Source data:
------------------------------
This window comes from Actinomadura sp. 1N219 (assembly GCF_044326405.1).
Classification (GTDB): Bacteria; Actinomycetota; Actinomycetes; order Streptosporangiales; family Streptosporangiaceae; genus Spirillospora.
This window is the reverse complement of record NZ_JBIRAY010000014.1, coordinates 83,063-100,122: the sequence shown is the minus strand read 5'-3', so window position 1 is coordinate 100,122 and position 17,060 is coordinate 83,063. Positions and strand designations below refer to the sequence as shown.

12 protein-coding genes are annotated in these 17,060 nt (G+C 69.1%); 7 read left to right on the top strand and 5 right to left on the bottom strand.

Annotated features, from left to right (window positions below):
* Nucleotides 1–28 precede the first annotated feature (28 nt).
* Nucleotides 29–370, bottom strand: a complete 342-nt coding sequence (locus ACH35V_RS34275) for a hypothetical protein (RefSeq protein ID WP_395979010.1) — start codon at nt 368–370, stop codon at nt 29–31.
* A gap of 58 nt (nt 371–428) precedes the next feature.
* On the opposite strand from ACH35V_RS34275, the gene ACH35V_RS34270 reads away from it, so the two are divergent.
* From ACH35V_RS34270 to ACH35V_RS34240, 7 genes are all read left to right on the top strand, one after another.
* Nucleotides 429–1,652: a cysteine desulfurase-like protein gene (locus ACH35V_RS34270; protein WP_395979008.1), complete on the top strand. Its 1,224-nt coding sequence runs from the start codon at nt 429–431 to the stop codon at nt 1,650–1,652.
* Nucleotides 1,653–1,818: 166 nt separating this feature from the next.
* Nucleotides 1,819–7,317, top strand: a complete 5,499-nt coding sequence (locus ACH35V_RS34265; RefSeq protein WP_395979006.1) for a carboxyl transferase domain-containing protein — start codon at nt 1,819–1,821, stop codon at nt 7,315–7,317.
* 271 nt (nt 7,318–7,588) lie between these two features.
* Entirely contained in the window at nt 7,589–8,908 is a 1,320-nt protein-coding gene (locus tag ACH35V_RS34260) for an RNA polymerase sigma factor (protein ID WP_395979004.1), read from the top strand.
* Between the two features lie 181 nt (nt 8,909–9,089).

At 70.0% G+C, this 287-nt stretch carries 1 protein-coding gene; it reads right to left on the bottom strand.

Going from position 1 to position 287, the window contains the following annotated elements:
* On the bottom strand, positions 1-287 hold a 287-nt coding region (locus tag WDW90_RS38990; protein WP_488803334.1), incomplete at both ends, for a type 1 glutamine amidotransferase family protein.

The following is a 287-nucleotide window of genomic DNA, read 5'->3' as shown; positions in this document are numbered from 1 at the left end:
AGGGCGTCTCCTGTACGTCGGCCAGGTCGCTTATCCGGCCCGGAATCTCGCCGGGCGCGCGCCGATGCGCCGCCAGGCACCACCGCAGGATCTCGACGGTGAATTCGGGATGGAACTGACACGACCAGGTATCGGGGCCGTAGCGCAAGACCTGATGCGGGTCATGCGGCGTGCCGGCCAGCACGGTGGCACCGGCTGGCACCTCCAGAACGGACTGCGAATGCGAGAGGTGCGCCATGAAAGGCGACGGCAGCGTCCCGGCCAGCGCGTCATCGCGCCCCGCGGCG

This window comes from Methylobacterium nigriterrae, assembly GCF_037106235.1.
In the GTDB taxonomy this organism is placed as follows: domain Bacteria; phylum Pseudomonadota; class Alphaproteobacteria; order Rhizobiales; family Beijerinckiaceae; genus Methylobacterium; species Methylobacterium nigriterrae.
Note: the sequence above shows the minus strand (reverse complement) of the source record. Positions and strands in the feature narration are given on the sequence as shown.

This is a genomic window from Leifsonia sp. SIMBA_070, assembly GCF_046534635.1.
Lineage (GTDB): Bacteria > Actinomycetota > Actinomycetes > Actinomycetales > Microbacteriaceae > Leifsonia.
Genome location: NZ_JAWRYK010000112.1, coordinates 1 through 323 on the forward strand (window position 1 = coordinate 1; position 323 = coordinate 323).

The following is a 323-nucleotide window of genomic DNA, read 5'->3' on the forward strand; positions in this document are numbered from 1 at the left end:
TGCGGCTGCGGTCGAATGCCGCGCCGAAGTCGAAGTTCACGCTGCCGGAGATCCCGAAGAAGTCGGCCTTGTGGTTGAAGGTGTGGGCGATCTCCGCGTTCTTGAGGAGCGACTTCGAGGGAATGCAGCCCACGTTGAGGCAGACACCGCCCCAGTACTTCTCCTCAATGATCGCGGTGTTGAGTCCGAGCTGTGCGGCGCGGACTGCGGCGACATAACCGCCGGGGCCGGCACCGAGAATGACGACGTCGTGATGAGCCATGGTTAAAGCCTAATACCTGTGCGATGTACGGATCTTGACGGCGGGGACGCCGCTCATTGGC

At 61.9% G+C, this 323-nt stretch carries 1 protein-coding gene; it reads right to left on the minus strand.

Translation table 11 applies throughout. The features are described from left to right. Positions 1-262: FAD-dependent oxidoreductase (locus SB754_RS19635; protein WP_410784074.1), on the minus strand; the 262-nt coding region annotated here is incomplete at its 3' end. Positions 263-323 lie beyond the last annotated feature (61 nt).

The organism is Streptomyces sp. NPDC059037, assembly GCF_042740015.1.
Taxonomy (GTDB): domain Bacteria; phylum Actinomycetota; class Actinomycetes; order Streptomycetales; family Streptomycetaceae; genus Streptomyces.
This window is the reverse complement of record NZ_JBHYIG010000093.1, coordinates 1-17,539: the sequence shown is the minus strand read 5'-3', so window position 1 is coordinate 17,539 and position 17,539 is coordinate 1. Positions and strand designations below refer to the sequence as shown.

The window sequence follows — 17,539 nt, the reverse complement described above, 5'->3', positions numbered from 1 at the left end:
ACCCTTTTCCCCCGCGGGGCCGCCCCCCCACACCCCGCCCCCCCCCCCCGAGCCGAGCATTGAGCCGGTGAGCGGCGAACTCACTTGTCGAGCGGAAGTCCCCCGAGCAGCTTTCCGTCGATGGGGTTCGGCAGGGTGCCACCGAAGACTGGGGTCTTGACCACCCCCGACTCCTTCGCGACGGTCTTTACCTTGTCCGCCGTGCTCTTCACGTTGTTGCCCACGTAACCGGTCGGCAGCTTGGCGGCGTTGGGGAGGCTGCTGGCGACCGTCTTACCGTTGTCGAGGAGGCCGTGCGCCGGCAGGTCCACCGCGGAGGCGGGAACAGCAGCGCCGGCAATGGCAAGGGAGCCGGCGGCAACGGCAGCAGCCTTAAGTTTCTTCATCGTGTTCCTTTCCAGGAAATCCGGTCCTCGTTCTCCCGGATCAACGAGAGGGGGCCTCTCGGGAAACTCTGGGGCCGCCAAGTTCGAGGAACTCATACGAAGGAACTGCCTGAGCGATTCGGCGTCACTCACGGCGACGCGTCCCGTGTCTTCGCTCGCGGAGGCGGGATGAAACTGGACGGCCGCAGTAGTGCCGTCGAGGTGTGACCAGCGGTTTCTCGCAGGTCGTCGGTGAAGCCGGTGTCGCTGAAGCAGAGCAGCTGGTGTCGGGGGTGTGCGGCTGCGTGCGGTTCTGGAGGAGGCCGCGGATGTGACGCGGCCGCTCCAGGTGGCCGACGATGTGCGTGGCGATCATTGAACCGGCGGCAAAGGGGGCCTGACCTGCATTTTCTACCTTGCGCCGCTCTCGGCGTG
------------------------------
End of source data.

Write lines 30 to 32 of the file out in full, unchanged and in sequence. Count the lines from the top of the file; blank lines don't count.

At 61.9% G+C, this 323-nt stretch carries 1 protein-coding gene; it reads right to left on the minus strand.

Translation table 11 applies throughout. The features are described from left to right. Positions 1-262: FAD-dependent oxidoreductase (locus SB754_RS19635; protein WP_410784074.1), on the minus strand; the 262-nt coding region annotated here is incomplete at its 3' end. Positions 263-323 lie beyond the last annotated feature (61 nt).

The organism is Streptomyces sp. NPDC059037, assembly GCF_042740015.1.